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PNS Daily Newscast - May 27, 2020 


Four Minneapolis police officers fired following the death of a black man; and a federal lawsuit claims New Yorkers with disabilities excluded from expanded absentee ballot plan.

2020Talks - May 27, 2020 


Republican governors in Georgia and Florida offer their states as alternatives to North Carolina, after President Trump expresses impatience about talks of a more limited Republican National Convention because of the pandemic.

TN Shoppers Get Advice on…Sleeping?

August 24, 2007

Tennessee shoppers may have noticed some unusual announcements on retailers' public address systems, advising them never to sleep with their infants, and that 'the safest place for a baby is in a crib.' The announcements claim that crib sleeping reduces the risk of Sudden Infant Death Syndrome (SIDS) by 40 percent. However, SIDS expert Dr. James McKenna at the University of Notre Dame says it’s not true and the message shoppers are hearing is misleading.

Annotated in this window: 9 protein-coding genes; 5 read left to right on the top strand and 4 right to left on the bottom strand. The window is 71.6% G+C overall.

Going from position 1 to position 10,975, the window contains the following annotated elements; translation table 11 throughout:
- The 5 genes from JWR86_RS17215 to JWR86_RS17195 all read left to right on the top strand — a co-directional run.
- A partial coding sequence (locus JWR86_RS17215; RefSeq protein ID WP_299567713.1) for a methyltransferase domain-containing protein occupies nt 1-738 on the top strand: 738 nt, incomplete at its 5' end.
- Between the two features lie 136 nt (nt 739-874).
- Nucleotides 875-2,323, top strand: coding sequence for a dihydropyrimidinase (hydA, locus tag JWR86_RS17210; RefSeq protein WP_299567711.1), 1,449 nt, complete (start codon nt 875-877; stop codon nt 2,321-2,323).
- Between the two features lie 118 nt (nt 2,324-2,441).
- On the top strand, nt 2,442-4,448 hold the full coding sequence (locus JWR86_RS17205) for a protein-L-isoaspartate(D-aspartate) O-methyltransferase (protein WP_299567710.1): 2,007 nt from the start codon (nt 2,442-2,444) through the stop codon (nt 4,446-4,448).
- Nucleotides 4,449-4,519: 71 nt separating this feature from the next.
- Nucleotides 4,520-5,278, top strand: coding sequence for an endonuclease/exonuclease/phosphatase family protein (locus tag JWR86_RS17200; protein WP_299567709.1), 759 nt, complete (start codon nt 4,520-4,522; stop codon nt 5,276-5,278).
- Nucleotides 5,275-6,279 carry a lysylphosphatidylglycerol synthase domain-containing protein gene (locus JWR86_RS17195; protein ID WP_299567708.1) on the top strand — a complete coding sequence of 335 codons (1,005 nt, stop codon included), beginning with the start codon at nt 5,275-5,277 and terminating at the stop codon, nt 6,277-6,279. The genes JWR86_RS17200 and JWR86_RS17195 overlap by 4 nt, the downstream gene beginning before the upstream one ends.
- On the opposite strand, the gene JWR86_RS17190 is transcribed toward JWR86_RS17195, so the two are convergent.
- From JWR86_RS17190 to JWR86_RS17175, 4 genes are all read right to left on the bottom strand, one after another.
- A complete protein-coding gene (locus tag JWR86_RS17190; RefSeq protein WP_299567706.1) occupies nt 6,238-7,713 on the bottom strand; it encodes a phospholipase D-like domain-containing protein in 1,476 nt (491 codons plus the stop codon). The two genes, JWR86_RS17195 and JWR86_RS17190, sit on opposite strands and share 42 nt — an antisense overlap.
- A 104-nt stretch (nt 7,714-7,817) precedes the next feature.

"To imply that by virtue of simply sleeping with your baby you are inherently putting it at risk is unacceptable on a moral level, and also unacceptable on a biological or scientific basis. "

McKenna says his research has found that babies sleeping next to, or near, primary caregivers develop sleep patterns that actually protect against SIDS. McKenna points out that, while there are many benefits to sharing a bed with your baby, it’s not for all parents. For example, adults who smoke, take drugs, or drink alcohol should never sleep next to an infant.

The American Academy of Pediatrics recommends against any bed-sharing. However, Dr. McKenna disagrees and says the suggestion is based on the belief that parents cannot be taught how to sleep safely with a baby. He explains that co-sleeping helps stimulate milk production for breastfeeding mothers, and establishes a sensitivity to the baby’s normal behavior.

"It can lead to very beneficial results for both mothers and babies and, indeed,in some instances it can lead to life-saving episodes, where mothers can detect crises with their babies and respond appropriately."

A list of safe co-sleeping tips can be found at www.attachmentparenting.org.

Deborah Smith/Craig Eicher, Public News Service - TN